would be at the top – 400 / 50 = 8 px.
So to find the 2nd point of the polygon, I simply added 8px to the
x-coordinate of the 1st point and y remained the same. The result was an x-y coordinate of 558,0.

Point 3)

Point 3 was directly under point 2 so we know that this point would share
an x coordinate with point 2 (558). For
the y coordinate, I simply estimated what would be fit my space. I ultimately landed on 410. Now remember that we started at the top with
a y coordinate of 0 and now we are below that line. That would, in theory, mean a negative
figure. For now, we are going to use
positive numbers and just reverse the y axis when we build the chart. So, the x-y coordinate of point 3 is 558,
410.

Point 4)

Well, let’s skip point 4 for now and come back to it because it will be
much easier to calculate once we have point 5.

Point 5)

Point 5 is simply the first point in the bottom that measured 1500 (which
we are essentially calling our x axis).
That means the x coordinate of point 5 of our first state polygon would
be 0. As far as the y coordinate goes,
like before, I simply chose a value that fit the space and was about half the
size as the top section. I chose
200. So add 200 to the 410 to get
610. Point 5 landed at 0, 610.

Now back to Point 4).

Just like point 2, I knew that point 4 was just to the right of point
5. In order to figure out the width of
that polygon, I just needed to divide the total length of 1500 by 50 which came
to 30 px. So each state polygon would
measure 30 px meaning that point 5 would be at x-y coordinates of 30, 610.

Point 6)

Point 6 was directly below point 1 and directly to the left of point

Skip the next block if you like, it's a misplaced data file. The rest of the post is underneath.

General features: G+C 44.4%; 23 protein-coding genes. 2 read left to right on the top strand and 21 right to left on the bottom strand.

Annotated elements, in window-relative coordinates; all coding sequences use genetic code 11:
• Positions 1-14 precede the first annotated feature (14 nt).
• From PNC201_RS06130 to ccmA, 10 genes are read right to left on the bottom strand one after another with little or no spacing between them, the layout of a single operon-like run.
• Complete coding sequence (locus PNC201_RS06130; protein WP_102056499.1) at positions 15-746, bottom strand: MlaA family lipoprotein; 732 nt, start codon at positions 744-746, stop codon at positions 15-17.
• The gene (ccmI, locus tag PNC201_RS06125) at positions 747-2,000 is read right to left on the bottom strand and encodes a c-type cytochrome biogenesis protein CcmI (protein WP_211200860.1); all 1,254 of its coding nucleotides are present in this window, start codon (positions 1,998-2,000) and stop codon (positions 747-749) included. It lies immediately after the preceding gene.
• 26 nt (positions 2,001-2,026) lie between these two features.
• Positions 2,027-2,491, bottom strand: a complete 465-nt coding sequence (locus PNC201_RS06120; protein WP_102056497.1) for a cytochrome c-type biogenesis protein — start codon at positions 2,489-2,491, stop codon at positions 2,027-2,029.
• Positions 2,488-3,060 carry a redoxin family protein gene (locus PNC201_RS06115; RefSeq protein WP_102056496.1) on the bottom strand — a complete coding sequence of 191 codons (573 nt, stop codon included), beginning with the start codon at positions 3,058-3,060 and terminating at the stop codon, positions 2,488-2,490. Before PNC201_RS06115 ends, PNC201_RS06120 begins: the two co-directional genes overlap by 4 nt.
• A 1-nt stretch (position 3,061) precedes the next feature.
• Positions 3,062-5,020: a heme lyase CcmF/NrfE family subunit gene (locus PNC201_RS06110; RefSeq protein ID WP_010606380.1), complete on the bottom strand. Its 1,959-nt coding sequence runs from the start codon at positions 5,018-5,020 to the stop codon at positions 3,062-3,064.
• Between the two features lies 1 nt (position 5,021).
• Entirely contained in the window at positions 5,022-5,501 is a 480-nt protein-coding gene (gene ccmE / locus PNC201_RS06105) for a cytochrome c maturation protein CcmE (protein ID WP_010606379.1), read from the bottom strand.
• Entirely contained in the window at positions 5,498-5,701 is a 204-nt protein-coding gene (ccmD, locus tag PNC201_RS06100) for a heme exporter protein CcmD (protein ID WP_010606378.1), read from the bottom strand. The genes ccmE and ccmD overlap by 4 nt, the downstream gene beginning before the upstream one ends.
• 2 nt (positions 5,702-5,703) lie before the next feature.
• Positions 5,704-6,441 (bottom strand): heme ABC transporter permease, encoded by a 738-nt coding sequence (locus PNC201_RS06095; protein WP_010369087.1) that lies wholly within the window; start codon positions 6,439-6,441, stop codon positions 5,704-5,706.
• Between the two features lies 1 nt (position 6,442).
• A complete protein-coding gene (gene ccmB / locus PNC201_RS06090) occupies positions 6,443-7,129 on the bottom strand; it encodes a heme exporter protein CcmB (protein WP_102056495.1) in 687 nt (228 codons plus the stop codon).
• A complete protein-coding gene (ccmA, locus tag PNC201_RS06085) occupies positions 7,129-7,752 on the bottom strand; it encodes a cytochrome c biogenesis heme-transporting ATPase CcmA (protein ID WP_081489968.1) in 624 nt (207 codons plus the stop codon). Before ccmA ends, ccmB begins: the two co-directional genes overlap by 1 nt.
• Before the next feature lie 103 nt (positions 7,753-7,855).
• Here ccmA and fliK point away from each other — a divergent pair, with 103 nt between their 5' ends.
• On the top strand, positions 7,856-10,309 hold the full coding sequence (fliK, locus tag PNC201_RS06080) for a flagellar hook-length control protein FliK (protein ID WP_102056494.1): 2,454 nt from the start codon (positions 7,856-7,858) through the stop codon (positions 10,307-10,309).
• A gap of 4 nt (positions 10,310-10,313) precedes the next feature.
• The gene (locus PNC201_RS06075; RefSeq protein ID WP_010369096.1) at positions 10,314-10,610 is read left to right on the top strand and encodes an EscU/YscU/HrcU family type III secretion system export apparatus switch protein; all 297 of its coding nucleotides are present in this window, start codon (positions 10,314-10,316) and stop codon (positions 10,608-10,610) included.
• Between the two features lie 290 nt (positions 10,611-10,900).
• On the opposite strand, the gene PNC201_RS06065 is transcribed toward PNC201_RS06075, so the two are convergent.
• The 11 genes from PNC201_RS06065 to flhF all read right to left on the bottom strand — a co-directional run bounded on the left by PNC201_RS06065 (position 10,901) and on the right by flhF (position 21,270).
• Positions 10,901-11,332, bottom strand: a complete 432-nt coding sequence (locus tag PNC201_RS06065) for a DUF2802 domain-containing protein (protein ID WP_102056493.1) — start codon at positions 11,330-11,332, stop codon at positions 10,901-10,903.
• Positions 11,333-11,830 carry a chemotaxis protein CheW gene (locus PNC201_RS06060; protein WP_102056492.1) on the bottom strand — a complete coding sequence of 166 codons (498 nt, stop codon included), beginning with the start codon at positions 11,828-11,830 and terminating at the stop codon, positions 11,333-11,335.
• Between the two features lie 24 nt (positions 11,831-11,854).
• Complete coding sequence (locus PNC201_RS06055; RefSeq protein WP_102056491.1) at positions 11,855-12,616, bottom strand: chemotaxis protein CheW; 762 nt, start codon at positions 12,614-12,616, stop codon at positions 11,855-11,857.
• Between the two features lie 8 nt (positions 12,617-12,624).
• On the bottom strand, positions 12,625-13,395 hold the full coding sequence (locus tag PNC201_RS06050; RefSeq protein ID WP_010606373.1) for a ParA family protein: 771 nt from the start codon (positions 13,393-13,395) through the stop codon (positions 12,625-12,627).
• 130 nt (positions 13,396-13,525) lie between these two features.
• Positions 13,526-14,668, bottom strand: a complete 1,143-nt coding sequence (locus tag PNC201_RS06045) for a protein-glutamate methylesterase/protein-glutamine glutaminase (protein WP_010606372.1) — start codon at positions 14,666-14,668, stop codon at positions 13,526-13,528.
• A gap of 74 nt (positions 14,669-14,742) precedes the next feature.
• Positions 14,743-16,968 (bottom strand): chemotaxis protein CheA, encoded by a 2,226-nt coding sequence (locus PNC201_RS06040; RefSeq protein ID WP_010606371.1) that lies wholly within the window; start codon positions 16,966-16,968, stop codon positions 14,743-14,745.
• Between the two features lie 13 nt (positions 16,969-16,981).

3. So we could use the x coordinate from
point 1 (550) and the y coordinate from point 3 (410) resulting in 550, 410.

Point 7)

Point 7 is our last point required to join the polygon. This has the same coordinates as point 1,
550,0.

That is now the 1st polygon drawn.
To draw the other 49 states, I used a little maths:

Point 1 of the next polygon) its x-y coordinate is equal to point 2 of the
previous state coordinate

Point 2 of the next polygon) follows the same rules above, add 8px to
point 1 on the x-axis

Point 3 of the next polygon) its x coordinate is same as point 2 and y
coordinate is always 410px

Point 4 of the next polygon) is calculated by adding 30px to point 5’s x
coordinate and y is calculated by adding 200px to point 3’s y coordinate

Point 5 of the next polygon) its x-y coordinate is equal to point 4 of the
previous state coordinate

Point 6 of the next polygon) its x-y coordinate is equal to point 3 of the
previous state coordinate

Point 1 of the next polygon) its x-y coordinate is equal to point 2 of the
previous state coordinate

The starting points and math was built out in Excel then copied/pasted
down the sheet until all 50 states were plotted (see image below). For your viz, you can create any shape you
want and it doesn’t have to be straight lines.
The takeaway here is the technique, not the exact calculations and
shapes that I used.

**Tableau Time**

Now that I had all the coordinates, I was finally able to bring this into
Tableau. I opened a new Worksheet and